Don’t Sell Yourself Short: Pricing In a Competitive Market

Despite the great looking picture your friend took with their cell phone, not all Phoenix photography is created equal. As you talk with potential clients about pricing, you may find yourself playing defense. While you may be tempted to take a much lower fee for a wedding or corporate event just to get the job, you have to remember what you, your skills, your education and your equipment are worth.

Explaining the Difference Between Cell Phones and Professional Gear

You probably never thought you would have to defend your $10,000 worth of professional camera gear against a cell phone that came free with a service plan. In today’s competitive market, many clients will want to point out that a cell phone “takes a great picture.” Heck, even people with a moderate DSL think they are professional shooters. As a professional photographer, you’ll have to take a deep breathe and get ready to explain what is already obvious to you. The gear you carry can take images when it is nearly dark, capture motion in milliseconds, and provides coverage in ways no cell phone can ever dream of. A photographer with a cell phone or low end dslr will be able to stage some great shots, but professional gear is going to give your client a large portfolio of images from the event that are all crisp, composed and amazing.Not only is your client paying for your capabilities, they are paying for the fact that you know exactly how to use that equipment. Through and through.

Price Yourself According to Talent and Skills

Don’t be tempted by a cheap client just to gain more experience. You should really be asking yourself, “Man, I’m spending a lot of time on this, would another photographer do this much work for this little pay?” The work it takes to create the images, work with the client and produce the final produce takes time and energy. Be mindful of the hours you are going to spend both at the event and in pre and post production. Consider the hourly rate you want and don’t price yourself below this rate. You can end up making less than minimum wage if you price yourself too low. Discriminating customers are out there, and many won’t choose the cheapest photographer because they want someone of higher quality. You also don’t want to ruin other photographers livelihood because you are bidding so low. Think of sustainability for your field you are working in.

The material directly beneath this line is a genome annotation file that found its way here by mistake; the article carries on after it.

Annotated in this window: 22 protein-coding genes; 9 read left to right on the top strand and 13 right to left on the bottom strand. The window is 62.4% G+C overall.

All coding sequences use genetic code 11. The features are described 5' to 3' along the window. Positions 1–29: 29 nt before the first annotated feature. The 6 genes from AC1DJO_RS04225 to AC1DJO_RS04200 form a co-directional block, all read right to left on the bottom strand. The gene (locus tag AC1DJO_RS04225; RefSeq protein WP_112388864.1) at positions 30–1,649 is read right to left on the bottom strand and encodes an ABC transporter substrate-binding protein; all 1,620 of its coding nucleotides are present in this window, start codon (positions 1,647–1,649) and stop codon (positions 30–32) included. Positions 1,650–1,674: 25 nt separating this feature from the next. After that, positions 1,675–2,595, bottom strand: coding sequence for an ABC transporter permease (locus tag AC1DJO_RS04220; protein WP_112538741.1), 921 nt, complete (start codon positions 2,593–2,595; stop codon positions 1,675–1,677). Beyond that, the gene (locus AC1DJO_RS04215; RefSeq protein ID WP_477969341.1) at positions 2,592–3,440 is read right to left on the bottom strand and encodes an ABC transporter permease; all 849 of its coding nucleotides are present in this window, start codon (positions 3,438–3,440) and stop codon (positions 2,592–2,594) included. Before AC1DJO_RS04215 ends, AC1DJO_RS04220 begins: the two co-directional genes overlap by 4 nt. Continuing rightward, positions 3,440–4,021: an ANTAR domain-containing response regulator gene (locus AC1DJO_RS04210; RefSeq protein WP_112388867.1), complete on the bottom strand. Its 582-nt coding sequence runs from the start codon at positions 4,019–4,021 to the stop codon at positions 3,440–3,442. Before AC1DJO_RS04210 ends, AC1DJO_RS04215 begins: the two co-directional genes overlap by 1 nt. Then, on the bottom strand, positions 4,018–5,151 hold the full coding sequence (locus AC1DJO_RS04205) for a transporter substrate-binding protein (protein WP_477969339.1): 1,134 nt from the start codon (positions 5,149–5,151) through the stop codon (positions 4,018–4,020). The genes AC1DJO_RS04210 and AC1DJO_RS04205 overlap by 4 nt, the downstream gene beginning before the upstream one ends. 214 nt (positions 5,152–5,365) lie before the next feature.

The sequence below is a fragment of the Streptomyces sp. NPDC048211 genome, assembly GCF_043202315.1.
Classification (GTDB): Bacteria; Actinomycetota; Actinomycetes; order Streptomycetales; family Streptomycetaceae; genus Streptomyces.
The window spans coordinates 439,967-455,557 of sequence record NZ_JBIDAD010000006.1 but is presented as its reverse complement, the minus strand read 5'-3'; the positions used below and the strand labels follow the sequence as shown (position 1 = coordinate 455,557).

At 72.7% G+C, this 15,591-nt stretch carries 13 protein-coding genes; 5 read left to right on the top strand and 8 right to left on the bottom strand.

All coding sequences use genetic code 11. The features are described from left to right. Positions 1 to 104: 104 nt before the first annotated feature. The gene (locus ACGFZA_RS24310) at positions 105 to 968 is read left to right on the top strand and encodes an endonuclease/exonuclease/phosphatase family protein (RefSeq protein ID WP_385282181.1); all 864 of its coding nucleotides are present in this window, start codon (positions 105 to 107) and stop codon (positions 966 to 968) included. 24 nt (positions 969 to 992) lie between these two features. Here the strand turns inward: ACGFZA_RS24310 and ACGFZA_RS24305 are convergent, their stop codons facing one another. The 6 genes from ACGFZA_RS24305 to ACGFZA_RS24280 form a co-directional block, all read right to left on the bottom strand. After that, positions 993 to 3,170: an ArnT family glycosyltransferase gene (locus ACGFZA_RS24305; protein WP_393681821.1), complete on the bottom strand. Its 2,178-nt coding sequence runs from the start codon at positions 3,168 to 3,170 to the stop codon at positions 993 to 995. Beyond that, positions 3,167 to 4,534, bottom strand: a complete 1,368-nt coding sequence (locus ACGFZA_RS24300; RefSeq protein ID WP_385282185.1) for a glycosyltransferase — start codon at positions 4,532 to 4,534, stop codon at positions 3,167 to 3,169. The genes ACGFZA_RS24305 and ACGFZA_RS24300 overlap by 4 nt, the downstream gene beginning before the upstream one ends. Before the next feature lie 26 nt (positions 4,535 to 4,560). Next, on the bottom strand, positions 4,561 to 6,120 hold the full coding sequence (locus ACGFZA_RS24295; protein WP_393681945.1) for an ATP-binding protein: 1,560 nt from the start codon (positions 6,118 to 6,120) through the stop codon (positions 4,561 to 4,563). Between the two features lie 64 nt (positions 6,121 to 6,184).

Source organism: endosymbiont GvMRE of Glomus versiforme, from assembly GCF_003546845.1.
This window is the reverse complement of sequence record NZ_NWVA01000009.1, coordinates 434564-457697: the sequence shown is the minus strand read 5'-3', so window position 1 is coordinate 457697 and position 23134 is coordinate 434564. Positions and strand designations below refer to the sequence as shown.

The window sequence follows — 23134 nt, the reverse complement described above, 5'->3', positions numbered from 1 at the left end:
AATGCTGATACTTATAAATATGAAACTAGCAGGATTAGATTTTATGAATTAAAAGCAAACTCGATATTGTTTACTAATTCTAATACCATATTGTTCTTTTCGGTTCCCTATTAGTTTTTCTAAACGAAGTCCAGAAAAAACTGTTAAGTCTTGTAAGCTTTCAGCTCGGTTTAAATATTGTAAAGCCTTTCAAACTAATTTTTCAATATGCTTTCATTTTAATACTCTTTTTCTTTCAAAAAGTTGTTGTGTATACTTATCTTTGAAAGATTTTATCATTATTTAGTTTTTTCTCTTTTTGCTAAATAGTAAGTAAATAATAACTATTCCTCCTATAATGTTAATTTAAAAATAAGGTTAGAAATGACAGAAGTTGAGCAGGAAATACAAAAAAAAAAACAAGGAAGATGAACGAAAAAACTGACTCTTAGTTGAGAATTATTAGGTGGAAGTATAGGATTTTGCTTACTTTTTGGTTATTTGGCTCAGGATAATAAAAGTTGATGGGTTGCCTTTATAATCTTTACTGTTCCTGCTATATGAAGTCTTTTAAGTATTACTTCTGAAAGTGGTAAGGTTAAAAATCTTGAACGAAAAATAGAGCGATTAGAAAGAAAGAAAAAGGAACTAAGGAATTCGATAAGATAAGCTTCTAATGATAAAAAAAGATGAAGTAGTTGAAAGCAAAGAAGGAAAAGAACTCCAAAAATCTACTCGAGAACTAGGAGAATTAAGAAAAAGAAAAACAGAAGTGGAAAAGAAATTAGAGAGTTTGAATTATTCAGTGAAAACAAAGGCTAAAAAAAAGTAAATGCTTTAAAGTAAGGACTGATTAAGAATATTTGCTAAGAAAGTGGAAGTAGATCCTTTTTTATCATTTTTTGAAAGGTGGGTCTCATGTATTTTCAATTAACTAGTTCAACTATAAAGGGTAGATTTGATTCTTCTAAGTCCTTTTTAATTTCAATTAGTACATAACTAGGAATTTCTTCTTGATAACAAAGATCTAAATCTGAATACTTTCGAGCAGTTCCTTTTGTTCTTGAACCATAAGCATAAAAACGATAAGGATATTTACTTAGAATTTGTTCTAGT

The photography market is competitive, but for those that rise to the top, photography is still a very profitable career. Hone your skills, know what you are worth and charge what you should according to your talent. There are plenty of charts and resources online to gauge your hourly rate according to where you live.

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